Here is a look at some of the risks of using passwords and tips on managing passwords.
Passwords have been a mainstay of security since human language evolved. This shared secret can be used to open both physical and digital doors. But like any secret, if it is revealed to the wrong person, it can be used for nefarious deeds.
Passwords offer cybercriminals a way to get past the gatekeeper. That gate is wide open if a password is insecure, shared, or phished. Managing passwords helps to mitigate risk in an organisation.
The Problem with Passwords
Passwords are persistent because users understand them; they are understood by web and app developers and offer basic security. Passwords will persist for these reasons, even with initiatives such as the passwordless system, FIDO.
A password is the most fundamental login credential, but passwords are far from a robust security measure. Because of the doors a password can open, this credential has become a focus of cyber attacks. The 2022 Data Breach Investigations Report (DBIR) identified credential theft as one of the top four methods used to breach data.
The 2022 Annual Identity Exposure Report identified some staggering statistics concerning passwords:
● 1.7 billion credentials (combinations of email address and password or username and password) were exploited by cybercriminals in 2021
● 70% of users were still using compromised passwords a year later
● The number one reused password in cleartext (i.e., unencrypted) was ‘password’
● 60% of users reuse passwords. A Google survey found that 52% reuse passwords across multiple accounts.
● Only 20% of users have a password manager
The costs of password exposure, theft, and unauthorised access stack up. The 2022 Ponemon Institute Cost of Insider Threats report discovered that:
● The cost of credential theft increased 65% from $2.79 million in 2020 to $4.6 million in 2021/2022
● Containing an insider threat takes around 85 days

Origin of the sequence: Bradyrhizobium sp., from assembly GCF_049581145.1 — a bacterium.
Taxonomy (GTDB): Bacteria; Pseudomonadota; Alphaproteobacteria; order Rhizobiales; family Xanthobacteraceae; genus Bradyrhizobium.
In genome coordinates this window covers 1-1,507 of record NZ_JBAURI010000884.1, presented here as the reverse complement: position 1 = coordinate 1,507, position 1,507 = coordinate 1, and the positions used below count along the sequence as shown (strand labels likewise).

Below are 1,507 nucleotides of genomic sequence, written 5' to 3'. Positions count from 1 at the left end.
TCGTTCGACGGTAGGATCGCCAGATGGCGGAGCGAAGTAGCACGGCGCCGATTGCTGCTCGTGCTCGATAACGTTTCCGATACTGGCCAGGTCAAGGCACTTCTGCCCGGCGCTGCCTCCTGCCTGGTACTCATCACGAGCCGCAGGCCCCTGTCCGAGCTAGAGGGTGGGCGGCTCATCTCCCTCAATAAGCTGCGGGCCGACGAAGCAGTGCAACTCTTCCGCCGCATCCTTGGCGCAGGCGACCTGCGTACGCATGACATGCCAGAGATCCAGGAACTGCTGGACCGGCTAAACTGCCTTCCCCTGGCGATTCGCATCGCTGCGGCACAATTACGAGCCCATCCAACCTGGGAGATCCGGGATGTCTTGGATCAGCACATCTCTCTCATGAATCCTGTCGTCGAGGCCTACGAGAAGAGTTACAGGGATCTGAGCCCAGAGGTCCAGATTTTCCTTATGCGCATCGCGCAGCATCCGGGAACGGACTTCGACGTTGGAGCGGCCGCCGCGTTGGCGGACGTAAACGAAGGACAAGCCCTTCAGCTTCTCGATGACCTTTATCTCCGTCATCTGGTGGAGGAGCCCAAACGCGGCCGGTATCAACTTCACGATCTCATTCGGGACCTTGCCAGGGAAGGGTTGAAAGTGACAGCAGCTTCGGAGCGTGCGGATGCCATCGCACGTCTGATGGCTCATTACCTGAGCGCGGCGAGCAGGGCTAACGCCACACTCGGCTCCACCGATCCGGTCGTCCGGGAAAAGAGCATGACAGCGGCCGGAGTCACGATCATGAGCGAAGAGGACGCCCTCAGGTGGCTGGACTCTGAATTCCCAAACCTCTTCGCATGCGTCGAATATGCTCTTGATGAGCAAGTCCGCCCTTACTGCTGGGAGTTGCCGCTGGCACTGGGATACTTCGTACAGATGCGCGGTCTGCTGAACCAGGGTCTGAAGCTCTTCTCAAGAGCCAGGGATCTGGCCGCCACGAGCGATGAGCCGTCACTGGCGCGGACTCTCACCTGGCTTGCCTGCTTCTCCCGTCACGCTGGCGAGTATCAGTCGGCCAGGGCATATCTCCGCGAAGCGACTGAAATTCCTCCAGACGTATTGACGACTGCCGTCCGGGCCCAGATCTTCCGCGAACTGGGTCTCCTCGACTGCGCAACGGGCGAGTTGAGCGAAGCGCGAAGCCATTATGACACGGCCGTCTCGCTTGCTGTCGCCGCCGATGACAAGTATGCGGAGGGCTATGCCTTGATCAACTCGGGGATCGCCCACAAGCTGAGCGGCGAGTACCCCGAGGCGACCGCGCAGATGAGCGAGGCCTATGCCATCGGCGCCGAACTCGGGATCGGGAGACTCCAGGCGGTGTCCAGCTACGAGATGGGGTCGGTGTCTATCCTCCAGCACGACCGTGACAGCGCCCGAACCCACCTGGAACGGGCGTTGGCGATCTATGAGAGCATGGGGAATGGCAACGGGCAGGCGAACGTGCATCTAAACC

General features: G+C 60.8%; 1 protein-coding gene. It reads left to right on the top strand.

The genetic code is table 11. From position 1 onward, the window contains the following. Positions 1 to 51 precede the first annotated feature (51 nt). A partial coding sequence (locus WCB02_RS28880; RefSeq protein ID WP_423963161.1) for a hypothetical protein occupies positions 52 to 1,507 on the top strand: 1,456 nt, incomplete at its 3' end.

● Incidents that took more than 90 days to contain cost, on average, $17.19 million
How Passwords End Up in The Hands of Cybercriminals
Some of the most typical ways that passwords are stolen or compromised include:
Malware designed to steal data will send any password/username/email combos input by a user to the cybercriminals controlling the malware.
A SpyCloud report found that in 2021, “RedLine Stealer” malware was widely used to steal credentials and other data from Windows users. The malware was available for purchase on a dark website for $800 or a malware-as-a-service subscription for $200 a month.
Data breaches offer a cybercriminal a way to access stolen passwords and username or email pairs, i.e., login credentials. For example, the Collection 1-5 data breach of 2019 exposed 2.2 billion passwords and email addresses.
Data breaches typically occur via unauthorised access to a database, a security misconfiguration that leaves the database vulnerable, accidental exposure from email mis-delivery, or deliberate hacking. In a cycle of cybercrime, a compromised database then releases more login credentials to carry out further attacks.
A popular way to steal passwords is phishing. In fact, the 2022 DBIR noted phishing as one of the top four data breach methods. Spear-phishing is a particular issue for system admins and privileged users targeted for their privileged access credentials.
Third-party vendors are targets in password-related attacks. For example, in the case of the Colonial Pipeline ransomware attack of 2021, a single stolen password from an ex-employee was linked to the attack that caused half of the USA’s fuel supplies to be temporarily closed.
Accidental Exposure and Insider Threats